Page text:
Can tactical voting work under the Euro elections' PR system? Some commentators have cast theoretical doubt on it, but the evidence shows that it could win lots of seats.
Electoral Calculus was commissioned by Remain United to forecast the results of the 2019 Euro Elections. Using MRP methodology, we calculated the expected vote share for each party in each electoral region. The aim of Remain United is to encourage tactical voting by supporters of the clearly pro-Remain parties (Lib Dems, Greens, Change UK, SNP and Plaid Cymru) to maximise the number of seats won by those parties.
The advice given (see Remain United's website) was for all pro-Remain voters in each area to switch their vote to the leading pro-Remain party in that area.
A few commentators have questioned that advice and suggested that "the best outcome for pro-Remain parties would actually be for the vote to be as evenly split between them as possible" (see, for example, Brandenburg).
But should advice appears to go against the evidence. And here is that evidence.
The first hard fact is about the D'Hondt electoral system for proportional representation. Among its features is a pro-coalition property which guarantees that parties which combine together will do better than those that don't. In precise terms, the seats won by two (or more) parties which combine their forces can never be less than they would get if they fought separately, and will usually be better.
Now the pro-Remain parties have not made a formal pact, but their voters can maximise the seats won by all supporting the same party within each region. No other strategy is as good, if all voters follow the advice.
But what if only some voters follow the advice. We did an experiment to test between two strategies:
The experiment assumed that the party support in each region has a little random sampling error, which was realistically modelled using a stochastic model involving random simulation. The expected number of seats won, which can have a fractional value, is calculated by averaging over all those various possibilities. Another realistic assumption was that not all voters will follow the tactical advice. Some voters will just stick with their first preference party. The experiment defined the Tactical Fraction, which is the fraction of pro-Remain voters who follow the tactical voting advice. This tactical fraction can be anywhere between 0pc (no voters at all are tactical) and 100pc (every pro-Remain voter is tactical).
We ran the simulation across all the English regions (since Scotland and Wales are a bit different) under both strategies, and using a variety of different values for the Tactical Fraction. The overall results are shown in the first graph:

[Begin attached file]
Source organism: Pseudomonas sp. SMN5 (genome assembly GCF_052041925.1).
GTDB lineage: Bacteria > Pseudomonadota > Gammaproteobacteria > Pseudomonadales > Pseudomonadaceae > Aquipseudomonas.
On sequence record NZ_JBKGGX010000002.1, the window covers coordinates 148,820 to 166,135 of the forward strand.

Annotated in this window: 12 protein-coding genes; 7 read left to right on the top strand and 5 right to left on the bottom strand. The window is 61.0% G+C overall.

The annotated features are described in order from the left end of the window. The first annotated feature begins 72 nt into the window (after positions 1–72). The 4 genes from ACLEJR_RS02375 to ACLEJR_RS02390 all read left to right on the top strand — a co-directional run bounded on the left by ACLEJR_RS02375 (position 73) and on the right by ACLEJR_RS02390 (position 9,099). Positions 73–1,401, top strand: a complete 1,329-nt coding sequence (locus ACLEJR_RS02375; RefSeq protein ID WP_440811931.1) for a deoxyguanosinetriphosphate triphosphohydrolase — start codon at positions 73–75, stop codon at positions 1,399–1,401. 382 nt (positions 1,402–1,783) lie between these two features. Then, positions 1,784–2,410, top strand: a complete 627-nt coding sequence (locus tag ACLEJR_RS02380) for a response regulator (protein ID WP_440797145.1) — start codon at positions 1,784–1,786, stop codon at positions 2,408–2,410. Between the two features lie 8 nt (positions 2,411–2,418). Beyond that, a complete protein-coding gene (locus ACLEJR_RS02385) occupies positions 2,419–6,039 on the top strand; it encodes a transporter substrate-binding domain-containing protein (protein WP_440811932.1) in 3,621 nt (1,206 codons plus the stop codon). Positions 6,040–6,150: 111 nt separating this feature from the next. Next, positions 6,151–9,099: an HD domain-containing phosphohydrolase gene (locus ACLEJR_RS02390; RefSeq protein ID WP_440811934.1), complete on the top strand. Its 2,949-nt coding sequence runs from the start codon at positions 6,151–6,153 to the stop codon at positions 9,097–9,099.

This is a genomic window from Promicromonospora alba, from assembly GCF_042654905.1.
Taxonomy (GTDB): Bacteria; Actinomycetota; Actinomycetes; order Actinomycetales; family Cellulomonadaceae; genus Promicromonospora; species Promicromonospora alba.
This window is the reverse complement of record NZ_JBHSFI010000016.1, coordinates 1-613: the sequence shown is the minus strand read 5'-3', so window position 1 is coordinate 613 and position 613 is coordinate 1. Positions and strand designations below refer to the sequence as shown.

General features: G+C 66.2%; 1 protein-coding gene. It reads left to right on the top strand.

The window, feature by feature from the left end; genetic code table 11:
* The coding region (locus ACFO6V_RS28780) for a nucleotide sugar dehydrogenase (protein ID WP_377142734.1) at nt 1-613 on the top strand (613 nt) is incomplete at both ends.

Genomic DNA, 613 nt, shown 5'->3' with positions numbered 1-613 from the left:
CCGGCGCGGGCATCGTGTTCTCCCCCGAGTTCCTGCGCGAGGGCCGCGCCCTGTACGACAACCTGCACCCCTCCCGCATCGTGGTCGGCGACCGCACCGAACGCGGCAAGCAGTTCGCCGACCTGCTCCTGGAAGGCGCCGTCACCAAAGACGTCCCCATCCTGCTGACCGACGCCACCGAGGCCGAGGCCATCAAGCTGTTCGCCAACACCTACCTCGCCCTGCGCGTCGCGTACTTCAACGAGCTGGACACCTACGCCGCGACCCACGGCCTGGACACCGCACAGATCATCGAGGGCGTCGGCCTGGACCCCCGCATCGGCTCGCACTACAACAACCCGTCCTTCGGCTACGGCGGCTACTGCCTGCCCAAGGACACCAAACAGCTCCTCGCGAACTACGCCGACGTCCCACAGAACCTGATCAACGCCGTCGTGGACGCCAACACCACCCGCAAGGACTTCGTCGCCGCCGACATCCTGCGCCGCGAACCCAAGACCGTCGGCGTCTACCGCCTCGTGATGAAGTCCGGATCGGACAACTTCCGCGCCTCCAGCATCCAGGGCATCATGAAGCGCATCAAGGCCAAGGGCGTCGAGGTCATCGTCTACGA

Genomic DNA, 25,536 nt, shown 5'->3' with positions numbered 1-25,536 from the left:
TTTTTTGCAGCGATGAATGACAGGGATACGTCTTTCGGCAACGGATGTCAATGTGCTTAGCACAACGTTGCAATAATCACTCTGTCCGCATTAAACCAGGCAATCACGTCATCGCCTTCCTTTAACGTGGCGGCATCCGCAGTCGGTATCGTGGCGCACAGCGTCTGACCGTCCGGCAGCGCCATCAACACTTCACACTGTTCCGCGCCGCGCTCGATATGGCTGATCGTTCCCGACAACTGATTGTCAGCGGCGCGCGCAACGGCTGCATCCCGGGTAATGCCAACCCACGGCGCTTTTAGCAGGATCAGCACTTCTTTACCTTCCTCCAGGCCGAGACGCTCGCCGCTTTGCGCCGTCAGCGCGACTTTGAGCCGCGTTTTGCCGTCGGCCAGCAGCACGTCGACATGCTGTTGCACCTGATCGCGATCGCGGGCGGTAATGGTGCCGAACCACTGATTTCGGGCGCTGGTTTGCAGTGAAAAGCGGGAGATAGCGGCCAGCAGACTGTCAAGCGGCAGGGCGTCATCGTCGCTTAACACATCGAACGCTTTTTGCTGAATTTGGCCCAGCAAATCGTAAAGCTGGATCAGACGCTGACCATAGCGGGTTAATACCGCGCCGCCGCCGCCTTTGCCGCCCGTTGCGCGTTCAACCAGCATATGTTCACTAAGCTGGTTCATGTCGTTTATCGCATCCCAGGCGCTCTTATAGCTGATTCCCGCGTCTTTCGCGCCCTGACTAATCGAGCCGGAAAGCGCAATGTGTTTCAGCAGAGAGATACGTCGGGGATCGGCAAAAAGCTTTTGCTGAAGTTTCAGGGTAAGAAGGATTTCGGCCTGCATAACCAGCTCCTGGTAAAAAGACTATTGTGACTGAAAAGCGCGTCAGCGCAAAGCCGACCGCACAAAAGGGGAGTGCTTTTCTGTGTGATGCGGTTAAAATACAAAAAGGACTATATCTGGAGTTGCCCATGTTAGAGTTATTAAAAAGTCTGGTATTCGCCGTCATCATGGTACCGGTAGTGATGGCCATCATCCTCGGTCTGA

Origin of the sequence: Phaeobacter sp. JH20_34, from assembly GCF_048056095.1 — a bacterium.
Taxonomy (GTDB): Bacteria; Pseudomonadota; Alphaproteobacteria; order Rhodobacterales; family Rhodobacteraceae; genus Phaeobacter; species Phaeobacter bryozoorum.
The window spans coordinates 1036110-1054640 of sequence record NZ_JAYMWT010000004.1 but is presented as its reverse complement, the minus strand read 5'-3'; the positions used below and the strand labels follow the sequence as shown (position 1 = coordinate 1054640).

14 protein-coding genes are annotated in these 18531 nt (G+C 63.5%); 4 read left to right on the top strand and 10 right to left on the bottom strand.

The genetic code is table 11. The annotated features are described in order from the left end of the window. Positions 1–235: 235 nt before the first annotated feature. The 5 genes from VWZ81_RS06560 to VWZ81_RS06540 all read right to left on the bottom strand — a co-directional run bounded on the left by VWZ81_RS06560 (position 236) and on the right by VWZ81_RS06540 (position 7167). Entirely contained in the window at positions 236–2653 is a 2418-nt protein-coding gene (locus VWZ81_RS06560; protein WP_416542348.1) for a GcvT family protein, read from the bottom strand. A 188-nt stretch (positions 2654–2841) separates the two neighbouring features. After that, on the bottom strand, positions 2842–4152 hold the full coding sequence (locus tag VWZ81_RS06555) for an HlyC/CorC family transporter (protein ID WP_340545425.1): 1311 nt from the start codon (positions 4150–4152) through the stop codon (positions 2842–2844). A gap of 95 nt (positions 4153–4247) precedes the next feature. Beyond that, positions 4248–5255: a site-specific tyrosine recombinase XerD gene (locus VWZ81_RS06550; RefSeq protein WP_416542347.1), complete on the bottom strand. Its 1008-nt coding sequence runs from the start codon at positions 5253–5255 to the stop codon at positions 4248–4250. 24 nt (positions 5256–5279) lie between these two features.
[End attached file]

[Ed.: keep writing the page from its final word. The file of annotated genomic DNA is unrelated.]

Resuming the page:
The two strategies are equally bad if the tactical fraction is zero and no-one votes tactically. But they behave very differently as more voters go tactical. The Leading Party strategy significantly outperforms the Equal Split strategy. Indeed, the Equal Split strategy is worse than doing nothing. The Leading Party strategy could gain up to seven seats on average, the Equal Split strategy reduces the total seats won by about one seat.
However, proponents of the Equal Split strategy did not recommend it for the whole country, but for three particular regions: London, the South East and the North West. Let's see how the strategies compare for those regions. The second graph shows the two strategies for the seats won across those three regions. The blue line represents the Leading Party strategy and the yellow line is the Equal Split strategy.
In fairness, the two strategies are quite similar for tactical fractions less than 40pc. And the Equal Split strategy is very slightly better if the tactical fraction is around 20pc, with an advantage of one twentieth of a seat. So the theoretical distinction is just visible. But in practical terms the advantage is negligible, and it depends on a precise value of the tactical fraction which is unlikely to occur. The potential benefits of the Leading Party strategy are much more significant.
In summary, the Leading Party strategy, adopted by Remain United, is both the theoretical best strategy if all pro-Remain voters behave tactically, and also significantly outperforms the suggested alternative strategy over a wide range of realistic scenarios.